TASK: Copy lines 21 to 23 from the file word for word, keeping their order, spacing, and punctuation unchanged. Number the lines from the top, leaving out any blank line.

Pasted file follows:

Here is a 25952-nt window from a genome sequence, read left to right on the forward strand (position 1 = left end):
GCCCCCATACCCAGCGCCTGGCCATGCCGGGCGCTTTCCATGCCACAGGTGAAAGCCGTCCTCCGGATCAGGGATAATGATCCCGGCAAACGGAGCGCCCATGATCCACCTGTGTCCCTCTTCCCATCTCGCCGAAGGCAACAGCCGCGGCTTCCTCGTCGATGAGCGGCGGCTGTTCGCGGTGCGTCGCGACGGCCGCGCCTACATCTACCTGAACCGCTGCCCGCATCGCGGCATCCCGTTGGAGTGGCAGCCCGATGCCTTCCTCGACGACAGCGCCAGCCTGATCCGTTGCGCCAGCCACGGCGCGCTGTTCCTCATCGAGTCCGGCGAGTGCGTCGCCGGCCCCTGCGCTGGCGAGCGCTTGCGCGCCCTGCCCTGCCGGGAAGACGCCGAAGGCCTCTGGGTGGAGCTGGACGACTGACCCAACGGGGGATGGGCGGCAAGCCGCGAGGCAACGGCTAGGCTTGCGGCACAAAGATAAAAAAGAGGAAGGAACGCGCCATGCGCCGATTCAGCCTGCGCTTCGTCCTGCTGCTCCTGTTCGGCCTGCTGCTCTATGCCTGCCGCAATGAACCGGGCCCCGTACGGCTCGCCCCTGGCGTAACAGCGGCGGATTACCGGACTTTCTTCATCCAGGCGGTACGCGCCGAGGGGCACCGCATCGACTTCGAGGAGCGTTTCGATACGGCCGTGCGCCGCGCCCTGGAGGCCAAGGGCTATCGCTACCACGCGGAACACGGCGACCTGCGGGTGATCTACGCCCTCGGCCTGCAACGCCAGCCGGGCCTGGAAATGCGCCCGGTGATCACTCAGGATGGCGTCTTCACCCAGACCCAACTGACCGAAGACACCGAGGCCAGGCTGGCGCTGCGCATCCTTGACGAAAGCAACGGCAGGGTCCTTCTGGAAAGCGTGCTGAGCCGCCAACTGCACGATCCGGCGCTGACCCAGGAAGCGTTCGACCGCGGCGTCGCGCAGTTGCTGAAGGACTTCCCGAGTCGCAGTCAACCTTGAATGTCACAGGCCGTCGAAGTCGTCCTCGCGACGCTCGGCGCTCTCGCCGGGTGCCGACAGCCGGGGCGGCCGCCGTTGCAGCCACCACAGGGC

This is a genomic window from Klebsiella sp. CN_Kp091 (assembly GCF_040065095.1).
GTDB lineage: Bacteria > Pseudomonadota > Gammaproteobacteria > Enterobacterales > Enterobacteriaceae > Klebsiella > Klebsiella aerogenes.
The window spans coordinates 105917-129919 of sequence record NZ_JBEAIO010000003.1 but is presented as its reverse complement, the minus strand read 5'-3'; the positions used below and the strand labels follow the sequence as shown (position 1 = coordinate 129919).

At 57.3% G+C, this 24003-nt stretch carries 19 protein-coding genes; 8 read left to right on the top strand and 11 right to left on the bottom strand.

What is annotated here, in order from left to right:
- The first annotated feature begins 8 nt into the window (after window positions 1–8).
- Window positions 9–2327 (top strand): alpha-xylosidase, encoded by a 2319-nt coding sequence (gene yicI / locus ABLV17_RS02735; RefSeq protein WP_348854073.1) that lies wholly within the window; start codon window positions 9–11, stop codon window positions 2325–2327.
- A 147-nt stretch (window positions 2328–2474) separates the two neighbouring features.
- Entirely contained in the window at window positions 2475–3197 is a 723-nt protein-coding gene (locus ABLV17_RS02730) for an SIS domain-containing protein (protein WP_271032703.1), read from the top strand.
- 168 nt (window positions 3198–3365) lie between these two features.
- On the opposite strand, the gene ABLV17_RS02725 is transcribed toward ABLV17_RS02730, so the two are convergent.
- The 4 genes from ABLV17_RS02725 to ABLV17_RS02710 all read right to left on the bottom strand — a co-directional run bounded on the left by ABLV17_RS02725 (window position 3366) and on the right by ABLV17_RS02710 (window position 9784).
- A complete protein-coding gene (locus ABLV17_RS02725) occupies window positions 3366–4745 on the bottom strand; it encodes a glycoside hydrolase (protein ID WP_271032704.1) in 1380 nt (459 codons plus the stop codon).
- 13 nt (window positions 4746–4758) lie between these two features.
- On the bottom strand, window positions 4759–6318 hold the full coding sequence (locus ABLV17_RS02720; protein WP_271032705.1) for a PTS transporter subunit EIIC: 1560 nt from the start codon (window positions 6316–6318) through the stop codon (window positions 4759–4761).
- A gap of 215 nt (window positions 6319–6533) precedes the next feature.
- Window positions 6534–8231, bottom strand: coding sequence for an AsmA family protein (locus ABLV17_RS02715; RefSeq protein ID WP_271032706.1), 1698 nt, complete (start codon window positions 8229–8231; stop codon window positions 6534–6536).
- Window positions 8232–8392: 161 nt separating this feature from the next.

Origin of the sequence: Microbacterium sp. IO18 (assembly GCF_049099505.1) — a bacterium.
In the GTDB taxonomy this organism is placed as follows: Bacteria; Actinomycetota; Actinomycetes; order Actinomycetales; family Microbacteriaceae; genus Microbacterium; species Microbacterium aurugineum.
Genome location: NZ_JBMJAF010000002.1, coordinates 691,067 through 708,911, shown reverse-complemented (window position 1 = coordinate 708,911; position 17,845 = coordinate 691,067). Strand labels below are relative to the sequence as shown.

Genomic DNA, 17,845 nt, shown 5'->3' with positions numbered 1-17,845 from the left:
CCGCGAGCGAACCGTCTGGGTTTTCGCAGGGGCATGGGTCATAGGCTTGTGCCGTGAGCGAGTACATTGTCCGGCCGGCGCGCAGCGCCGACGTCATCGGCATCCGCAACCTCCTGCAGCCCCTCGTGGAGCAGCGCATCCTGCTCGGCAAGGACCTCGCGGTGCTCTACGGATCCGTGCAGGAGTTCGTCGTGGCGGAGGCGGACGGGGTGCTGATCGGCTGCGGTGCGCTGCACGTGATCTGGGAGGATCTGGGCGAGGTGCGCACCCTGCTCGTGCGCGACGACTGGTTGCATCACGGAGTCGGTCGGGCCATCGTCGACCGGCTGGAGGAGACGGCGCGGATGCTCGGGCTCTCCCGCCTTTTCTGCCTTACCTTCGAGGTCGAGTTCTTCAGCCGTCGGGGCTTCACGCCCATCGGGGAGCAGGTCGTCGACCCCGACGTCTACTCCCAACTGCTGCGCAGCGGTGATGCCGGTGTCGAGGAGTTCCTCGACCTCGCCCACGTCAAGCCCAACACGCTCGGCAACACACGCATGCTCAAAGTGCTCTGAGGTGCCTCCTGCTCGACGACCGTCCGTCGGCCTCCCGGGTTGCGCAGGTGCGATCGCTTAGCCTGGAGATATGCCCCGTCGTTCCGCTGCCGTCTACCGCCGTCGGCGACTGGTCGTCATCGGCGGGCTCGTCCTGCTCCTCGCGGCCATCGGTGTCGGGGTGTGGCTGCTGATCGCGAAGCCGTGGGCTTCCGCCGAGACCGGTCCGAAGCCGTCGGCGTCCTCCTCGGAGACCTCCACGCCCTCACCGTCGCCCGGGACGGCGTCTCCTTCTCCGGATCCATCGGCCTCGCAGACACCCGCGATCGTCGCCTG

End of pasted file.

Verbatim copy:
Origin of the sequence: Microbacterium sp. IO18 (assembly GCF_049099505.1) — a bacterium.
In the GTDB taxonomy this organism is placed as follows: Bacteria; Actinomycetota; Actinomycetes; order Actinomycetales; family Microbacteriaceae; genus Microbacterium; species Microbacterium aurugineum.
Genome location: NZ_JBMJAF010000002.1, coordinates 691,067 through 708,911, shown reverse-complemented (window position 1 = coordinate 708,911; position 17,845 = coordinate 691,067). Strand labels below are relative to the sequence as shown.